Greener by Doing Nothing
Believe it or not, I am an on-again, off-again member of the Sierra Club. My reasons are mercenary: membership usually comes with some nice schwag, and I get to read their monthly magazine for a year. The rag is good for getting the far-left green perspective, which I sometimes take in and sometimes roll my eyes over.
One recent eye-roller was its ranking of most sustainable colleges. Many of its campuses reflect the sort of imagery you'd expect of a Sierra Club publication: bucolic, grassy, near to nature. I for one did not even know that such places existed as Green Mountain College (#2) or Evergreen State College (#9).
Of course I looked for my alma mater, Penn, and was disappointed, on two fronts, to see it only at #21. Disappointed first because I want my school to rank high, but disappointed also that the Sierra Club didn't seem to take into account the inherent sustainability of dense urban campuses like Penn or NYU (#28) or Pitt (#52).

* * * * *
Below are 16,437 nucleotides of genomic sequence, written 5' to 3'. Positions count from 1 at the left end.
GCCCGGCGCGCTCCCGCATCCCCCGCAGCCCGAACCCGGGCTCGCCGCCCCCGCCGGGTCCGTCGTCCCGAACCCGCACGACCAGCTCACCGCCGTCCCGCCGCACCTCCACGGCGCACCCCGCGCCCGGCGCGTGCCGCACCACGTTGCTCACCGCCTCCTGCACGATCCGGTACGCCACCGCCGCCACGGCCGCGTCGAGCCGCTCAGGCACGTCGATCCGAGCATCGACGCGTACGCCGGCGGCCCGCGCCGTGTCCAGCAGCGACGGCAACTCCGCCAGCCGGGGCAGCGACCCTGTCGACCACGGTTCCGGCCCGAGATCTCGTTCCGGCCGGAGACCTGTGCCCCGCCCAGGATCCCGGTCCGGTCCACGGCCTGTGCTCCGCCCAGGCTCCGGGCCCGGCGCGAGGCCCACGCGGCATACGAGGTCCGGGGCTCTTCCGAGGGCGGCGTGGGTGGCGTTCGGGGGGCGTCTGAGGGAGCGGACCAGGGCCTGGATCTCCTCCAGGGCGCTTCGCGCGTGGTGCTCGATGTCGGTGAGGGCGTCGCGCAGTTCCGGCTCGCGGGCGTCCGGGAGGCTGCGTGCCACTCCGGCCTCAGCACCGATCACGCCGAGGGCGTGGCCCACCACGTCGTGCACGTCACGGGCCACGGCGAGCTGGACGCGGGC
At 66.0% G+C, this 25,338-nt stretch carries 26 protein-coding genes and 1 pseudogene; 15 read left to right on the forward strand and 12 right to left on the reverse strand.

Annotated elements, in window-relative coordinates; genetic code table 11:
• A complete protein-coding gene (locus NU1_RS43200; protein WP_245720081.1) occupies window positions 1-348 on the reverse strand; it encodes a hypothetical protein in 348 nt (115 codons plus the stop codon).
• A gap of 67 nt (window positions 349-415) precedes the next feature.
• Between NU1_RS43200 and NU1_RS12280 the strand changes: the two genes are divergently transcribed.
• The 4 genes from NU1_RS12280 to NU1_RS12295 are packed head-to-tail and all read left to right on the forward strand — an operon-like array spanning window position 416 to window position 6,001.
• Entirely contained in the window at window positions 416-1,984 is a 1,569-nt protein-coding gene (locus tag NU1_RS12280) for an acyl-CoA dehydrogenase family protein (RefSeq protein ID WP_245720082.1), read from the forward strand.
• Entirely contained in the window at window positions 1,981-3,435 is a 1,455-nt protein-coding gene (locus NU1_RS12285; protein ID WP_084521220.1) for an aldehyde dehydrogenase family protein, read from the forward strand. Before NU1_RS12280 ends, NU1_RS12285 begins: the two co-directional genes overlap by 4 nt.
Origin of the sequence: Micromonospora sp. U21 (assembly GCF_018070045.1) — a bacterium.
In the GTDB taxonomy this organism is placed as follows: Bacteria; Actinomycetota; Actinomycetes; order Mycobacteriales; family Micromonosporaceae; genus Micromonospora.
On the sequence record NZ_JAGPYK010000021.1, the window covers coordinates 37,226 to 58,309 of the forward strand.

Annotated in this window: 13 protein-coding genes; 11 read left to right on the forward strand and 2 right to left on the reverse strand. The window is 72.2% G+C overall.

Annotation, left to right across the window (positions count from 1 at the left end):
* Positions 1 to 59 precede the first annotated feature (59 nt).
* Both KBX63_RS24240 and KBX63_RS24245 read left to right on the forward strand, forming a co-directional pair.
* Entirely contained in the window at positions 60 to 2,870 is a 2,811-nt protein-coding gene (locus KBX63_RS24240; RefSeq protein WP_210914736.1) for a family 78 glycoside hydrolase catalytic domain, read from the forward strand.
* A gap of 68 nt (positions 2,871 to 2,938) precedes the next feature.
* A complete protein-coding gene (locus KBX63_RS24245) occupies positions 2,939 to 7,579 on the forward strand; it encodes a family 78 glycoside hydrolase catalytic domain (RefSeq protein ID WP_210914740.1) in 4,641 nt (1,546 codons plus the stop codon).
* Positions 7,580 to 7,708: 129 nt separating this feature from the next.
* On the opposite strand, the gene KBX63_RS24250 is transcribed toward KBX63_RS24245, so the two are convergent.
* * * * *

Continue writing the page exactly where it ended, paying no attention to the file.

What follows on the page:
It may seem cheating to be green by doing nothing, but setting really does make a huge difference. I will bet you that the body-to-parking-spot ratio at Penn, NYU, and Pitt is a fifth to a tenth of that of most of the schools ranked ahead of them. And that matters. For schools are huge hives of activity, what with students and faculty and administrators and janitors and athletes and attendees coming and going. If almost every trip in these so-called green schools happens by car, and almost every trip at Penn, NYU, and Pitt happens by foot, bike, or public transit, you tell me who's practicing a more environmentally sustainable way of existing.
To be sure, people drive to and from Penn, NYU, and Pitt. And I'm sure a lot of people ride their bikes at Green Mountain College and Evergreen State College. But the difference in mode split is probably pretty stark. Without trying, schools in dense urban settings necessarily are greener than those in scenic natural settings. Too bad the Sierra Club missed an opportunity to state the obvious, and instead reinforced a not-quite-right stereotype.